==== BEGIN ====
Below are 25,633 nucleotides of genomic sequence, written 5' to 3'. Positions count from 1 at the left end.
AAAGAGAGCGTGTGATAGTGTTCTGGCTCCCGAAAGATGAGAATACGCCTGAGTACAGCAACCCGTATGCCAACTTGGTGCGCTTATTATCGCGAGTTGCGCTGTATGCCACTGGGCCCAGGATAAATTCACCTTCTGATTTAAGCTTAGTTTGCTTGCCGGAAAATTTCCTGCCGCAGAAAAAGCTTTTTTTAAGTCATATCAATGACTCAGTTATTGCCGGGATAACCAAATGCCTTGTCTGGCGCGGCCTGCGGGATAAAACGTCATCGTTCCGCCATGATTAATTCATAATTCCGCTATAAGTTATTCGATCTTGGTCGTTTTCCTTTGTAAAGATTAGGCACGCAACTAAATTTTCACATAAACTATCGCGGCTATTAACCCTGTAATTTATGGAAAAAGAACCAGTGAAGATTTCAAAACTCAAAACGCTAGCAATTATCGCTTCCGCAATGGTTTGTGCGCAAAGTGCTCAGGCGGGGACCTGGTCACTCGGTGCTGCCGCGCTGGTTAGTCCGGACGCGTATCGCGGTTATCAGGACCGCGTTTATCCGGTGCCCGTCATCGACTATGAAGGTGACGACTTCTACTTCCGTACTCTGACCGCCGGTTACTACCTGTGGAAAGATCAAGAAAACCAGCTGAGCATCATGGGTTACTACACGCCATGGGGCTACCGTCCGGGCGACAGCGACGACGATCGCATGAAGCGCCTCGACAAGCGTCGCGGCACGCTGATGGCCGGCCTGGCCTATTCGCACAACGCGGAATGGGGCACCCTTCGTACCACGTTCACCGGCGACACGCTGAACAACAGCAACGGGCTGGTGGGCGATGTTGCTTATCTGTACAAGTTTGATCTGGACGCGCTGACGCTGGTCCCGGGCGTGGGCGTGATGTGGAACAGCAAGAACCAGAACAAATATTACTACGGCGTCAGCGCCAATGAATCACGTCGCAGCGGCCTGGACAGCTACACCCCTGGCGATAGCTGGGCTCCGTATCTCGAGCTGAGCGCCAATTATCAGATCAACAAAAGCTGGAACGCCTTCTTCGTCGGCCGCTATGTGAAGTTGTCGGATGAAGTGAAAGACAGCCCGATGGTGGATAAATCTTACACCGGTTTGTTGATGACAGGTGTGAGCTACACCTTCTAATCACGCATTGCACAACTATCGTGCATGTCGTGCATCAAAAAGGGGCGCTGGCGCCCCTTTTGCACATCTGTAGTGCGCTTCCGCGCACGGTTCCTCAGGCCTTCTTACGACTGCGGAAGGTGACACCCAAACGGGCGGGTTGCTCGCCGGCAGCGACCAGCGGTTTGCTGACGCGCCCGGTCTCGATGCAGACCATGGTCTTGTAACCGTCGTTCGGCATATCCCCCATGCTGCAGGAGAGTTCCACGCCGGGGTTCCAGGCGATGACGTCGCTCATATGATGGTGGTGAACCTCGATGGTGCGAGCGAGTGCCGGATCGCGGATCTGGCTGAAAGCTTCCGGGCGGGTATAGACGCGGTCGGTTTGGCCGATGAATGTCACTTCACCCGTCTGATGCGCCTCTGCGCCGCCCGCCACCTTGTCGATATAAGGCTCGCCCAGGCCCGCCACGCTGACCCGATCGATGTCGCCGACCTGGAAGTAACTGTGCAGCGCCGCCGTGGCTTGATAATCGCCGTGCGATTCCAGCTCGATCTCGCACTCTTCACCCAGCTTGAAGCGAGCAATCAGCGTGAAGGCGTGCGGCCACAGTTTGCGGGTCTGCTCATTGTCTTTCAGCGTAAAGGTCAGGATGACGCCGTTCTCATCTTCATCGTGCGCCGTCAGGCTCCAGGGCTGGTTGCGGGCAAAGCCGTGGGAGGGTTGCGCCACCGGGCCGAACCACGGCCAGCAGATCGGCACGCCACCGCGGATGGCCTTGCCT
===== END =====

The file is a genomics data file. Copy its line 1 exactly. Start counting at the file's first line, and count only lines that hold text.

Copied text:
Below are 25,633 nucleotides of genomic sequence, written 5' to 3'. Positions count from 1 at the left end.